After completion of baseline measures, participants were sent an automated email directing them to log in to a trial portal with their new username and password. At this point participants were automatically randomized to either the intervention or control group. Once randomized, participants were immediately provided with access to the intervention (intervention group) or they were given general information about accessing the NHS Choices Healthy Living pages and informed that they would receive the intervention after a period of 3 months (waiting-list control group). Randomization was in a 1:1 ratio using predefined automated computerized block randomization with a block size of 2. The automated computerized system was set up by technical staff not involved in the day-to-day management of the study. Allocation was concealed from the researchers. As we chose to use a waiting-list control, participants were not blind to whether or not they were in the intervention group. To prevent contamination in the control arm, we did not use the name “MoodGYM” in the study documentation. Participants were free to withdraw at any time without giving a reason. There were no content changes, periods of downtime, or bug fixes required during the trial.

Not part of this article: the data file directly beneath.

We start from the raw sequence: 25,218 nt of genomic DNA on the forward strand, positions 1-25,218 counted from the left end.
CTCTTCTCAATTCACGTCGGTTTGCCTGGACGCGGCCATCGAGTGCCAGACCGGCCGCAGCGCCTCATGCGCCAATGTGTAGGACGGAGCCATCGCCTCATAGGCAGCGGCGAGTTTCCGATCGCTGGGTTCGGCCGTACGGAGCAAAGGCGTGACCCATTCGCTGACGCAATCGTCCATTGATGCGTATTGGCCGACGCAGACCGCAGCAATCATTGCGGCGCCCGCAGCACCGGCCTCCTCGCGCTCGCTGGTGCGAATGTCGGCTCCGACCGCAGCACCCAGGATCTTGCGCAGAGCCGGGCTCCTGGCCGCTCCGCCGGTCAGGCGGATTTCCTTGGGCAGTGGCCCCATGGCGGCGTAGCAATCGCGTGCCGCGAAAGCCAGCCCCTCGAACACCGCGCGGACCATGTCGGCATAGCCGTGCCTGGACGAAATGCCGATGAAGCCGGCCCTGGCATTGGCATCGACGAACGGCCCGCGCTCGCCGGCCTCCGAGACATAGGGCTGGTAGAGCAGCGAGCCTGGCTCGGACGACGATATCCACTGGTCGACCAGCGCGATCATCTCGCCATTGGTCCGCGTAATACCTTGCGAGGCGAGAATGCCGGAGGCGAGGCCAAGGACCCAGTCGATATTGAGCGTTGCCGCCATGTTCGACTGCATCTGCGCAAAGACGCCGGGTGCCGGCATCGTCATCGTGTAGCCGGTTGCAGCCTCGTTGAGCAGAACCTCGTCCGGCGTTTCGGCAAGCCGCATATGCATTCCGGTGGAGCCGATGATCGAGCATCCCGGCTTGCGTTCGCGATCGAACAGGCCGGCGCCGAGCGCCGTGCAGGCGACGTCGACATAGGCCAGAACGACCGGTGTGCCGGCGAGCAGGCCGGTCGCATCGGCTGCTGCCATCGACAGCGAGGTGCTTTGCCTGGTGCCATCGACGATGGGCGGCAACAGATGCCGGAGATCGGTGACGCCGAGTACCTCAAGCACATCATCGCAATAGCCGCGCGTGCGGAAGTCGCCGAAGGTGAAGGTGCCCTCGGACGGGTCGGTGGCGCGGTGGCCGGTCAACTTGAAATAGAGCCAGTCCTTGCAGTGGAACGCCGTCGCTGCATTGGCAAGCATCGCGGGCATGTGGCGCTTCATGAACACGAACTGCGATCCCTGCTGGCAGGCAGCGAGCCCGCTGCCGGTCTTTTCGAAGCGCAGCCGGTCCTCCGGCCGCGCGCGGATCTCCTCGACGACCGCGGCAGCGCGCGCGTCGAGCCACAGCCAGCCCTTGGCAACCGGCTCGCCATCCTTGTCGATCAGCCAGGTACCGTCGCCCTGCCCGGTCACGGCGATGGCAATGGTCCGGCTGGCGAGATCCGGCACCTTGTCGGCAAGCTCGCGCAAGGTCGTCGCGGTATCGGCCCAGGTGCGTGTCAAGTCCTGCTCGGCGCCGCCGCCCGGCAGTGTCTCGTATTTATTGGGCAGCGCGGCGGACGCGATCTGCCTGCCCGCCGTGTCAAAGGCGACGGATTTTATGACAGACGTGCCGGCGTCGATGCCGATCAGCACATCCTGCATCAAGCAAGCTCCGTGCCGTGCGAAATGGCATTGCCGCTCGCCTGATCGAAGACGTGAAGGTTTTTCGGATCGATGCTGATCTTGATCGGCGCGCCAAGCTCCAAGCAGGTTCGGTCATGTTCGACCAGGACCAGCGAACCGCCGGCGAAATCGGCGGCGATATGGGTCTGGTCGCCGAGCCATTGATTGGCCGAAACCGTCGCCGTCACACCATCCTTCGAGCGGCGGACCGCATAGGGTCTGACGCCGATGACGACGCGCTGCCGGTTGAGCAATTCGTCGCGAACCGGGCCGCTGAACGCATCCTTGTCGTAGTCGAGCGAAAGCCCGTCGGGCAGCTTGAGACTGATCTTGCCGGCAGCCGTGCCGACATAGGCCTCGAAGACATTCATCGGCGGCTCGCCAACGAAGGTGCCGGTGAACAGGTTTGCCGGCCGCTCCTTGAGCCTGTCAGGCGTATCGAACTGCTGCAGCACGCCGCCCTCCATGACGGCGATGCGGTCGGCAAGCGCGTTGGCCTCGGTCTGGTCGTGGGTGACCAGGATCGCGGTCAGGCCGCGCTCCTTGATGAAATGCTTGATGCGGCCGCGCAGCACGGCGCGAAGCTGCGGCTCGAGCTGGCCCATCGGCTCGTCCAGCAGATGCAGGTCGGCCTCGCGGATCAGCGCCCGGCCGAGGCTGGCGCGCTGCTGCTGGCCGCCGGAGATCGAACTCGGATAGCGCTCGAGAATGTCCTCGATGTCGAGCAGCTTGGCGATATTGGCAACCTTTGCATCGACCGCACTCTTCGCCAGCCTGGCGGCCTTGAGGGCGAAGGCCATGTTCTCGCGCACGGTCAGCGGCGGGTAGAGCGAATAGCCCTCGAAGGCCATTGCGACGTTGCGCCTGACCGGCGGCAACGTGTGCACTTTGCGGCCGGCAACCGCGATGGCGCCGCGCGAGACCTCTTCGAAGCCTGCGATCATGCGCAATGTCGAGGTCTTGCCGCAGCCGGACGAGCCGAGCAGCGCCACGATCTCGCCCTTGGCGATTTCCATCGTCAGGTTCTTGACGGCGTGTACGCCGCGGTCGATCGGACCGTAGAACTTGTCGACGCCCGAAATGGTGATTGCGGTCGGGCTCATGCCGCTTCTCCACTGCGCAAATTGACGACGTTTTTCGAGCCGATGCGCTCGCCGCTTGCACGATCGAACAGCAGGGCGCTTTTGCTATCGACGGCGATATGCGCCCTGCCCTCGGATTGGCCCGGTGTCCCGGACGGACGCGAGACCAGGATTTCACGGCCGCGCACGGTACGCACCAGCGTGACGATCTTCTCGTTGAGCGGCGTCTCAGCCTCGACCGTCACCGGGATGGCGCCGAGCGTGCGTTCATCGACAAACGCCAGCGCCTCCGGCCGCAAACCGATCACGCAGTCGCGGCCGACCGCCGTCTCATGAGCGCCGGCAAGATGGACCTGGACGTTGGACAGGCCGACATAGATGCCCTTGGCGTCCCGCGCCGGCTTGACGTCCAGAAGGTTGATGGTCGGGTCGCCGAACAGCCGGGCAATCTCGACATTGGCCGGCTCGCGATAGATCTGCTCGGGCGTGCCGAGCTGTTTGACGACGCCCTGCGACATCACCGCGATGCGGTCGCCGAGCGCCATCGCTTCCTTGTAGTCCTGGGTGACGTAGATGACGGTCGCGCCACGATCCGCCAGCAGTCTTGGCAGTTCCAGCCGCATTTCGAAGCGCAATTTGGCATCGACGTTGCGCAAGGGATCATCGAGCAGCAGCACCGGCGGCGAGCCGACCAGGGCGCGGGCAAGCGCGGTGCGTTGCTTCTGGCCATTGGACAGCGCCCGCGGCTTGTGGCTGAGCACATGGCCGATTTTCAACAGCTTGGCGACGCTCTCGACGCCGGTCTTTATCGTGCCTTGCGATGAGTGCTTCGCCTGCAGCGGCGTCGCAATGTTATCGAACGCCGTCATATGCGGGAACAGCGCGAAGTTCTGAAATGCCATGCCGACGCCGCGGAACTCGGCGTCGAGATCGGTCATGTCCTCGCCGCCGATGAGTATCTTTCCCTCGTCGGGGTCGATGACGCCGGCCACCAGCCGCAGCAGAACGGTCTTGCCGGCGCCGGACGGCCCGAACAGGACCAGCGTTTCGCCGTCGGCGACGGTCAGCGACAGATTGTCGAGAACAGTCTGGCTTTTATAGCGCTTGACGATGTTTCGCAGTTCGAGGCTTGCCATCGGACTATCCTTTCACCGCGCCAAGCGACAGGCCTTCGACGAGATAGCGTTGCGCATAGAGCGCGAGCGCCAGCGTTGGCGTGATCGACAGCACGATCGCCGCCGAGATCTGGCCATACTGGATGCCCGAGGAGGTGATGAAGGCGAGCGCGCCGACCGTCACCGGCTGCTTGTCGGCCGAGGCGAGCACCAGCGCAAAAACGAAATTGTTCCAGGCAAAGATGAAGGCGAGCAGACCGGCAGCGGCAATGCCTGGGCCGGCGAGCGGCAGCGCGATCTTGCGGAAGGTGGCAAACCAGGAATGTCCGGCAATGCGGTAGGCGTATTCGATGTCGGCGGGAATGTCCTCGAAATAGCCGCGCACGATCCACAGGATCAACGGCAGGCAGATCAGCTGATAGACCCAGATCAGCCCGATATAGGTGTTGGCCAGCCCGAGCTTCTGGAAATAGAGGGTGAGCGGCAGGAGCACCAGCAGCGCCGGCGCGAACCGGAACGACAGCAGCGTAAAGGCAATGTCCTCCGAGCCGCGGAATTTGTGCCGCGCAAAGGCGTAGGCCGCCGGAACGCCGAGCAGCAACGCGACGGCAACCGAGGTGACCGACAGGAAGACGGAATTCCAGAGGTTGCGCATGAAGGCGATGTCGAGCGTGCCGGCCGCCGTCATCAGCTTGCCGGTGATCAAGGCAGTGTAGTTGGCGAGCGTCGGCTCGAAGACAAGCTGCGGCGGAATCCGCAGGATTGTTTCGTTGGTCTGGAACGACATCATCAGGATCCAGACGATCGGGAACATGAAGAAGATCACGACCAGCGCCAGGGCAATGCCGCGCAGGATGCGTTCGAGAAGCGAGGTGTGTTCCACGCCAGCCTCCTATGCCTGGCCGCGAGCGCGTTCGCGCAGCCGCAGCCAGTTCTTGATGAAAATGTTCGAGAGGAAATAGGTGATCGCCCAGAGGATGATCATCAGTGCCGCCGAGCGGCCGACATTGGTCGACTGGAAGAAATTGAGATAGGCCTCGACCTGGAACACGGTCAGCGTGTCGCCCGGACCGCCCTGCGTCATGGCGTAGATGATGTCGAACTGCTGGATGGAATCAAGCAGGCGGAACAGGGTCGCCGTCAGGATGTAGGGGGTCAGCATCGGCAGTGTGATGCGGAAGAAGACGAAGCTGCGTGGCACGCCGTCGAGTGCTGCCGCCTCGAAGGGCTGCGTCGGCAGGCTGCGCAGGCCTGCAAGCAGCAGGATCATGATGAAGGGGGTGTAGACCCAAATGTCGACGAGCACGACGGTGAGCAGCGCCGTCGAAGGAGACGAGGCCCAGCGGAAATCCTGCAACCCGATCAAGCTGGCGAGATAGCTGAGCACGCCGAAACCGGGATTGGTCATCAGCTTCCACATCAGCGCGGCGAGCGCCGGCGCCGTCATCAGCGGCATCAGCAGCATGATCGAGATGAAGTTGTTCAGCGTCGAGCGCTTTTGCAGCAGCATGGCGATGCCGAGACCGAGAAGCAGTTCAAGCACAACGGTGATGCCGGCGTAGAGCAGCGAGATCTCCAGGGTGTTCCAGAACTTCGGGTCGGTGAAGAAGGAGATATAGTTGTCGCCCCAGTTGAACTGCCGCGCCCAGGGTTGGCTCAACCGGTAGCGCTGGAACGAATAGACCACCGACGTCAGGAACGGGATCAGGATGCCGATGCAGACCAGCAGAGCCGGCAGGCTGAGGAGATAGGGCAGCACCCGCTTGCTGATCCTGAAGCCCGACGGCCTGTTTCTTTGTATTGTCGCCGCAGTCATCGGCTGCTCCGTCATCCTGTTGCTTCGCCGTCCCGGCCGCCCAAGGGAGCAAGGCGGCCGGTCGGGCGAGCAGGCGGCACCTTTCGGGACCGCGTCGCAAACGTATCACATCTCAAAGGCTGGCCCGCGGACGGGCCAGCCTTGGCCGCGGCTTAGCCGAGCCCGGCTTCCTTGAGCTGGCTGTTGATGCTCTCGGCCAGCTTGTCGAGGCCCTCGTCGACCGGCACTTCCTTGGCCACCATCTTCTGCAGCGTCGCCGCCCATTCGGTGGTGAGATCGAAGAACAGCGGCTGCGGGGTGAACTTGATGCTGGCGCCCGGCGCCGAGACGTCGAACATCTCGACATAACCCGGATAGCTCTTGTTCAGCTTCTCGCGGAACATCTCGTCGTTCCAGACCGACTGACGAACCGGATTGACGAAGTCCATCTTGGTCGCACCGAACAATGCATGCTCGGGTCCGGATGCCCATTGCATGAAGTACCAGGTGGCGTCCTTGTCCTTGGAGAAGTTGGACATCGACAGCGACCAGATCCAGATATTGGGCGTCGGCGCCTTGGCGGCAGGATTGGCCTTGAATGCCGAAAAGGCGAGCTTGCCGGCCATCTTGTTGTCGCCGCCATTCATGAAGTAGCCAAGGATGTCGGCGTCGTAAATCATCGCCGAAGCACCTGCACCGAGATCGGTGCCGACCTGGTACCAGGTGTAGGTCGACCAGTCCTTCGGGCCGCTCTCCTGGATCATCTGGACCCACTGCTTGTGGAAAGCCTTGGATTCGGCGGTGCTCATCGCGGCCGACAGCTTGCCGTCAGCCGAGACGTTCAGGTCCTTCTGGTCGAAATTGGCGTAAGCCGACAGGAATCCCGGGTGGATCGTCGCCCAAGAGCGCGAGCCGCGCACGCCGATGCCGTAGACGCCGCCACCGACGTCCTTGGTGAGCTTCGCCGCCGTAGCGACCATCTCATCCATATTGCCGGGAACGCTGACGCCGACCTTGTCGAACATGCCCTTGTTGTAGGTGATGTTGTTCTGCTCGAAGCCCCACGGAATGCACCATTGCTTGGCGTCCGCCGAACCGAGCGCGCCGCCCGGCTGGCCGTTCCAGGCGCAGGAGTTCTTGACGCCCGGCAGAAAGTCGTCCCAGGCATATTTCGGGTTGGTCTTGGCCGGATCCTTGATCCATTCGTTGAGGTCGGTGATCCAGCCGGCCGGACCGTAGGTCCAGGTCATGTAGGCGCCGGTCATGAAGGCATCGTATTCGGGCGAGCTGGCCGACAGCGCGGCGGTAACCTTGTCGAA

We received approvals from the NHS ethics committee (Black Country REC 10/H1202/21), the Australian National University (ANU) Human Research Ethics Committee (protocol number 2010/244) and NHS research governance. The study was registered on the International Standard Randomised Controlled Trial Number Register (ISRCTN 48134476).

Intervention

MoodGYM is a free Internet-based self-help program that teaches cognitive-behavioral skills. It consists of 5 interactive modules that use diagrams and online exercises. It demonstrates the relationship between thoughts and emotions, examines issues related to stress and to relationships, and teaches relaxation and meditation techniques. It also includes sections on managing relationships and problem solving. Screenshots of the MoodGYM intervention are shown in Figure 1. Participants are encouraged to work their way through each of the 5 modules, 1 module per week, but are able to work at their own pace, ad libitum. The program includes an online workbook with 29 online exercises to help promote mental health. We made slight modifications to some phrases used in the MoodGYM tool to replace Australian colloquialisms with their English equivalent. We added logos to indicate affiliation to the NHS and University of Warwick (lead academic institution). Participants in the intervention arm received weekly email reminders to log in to the trial portal where they could access the intervention.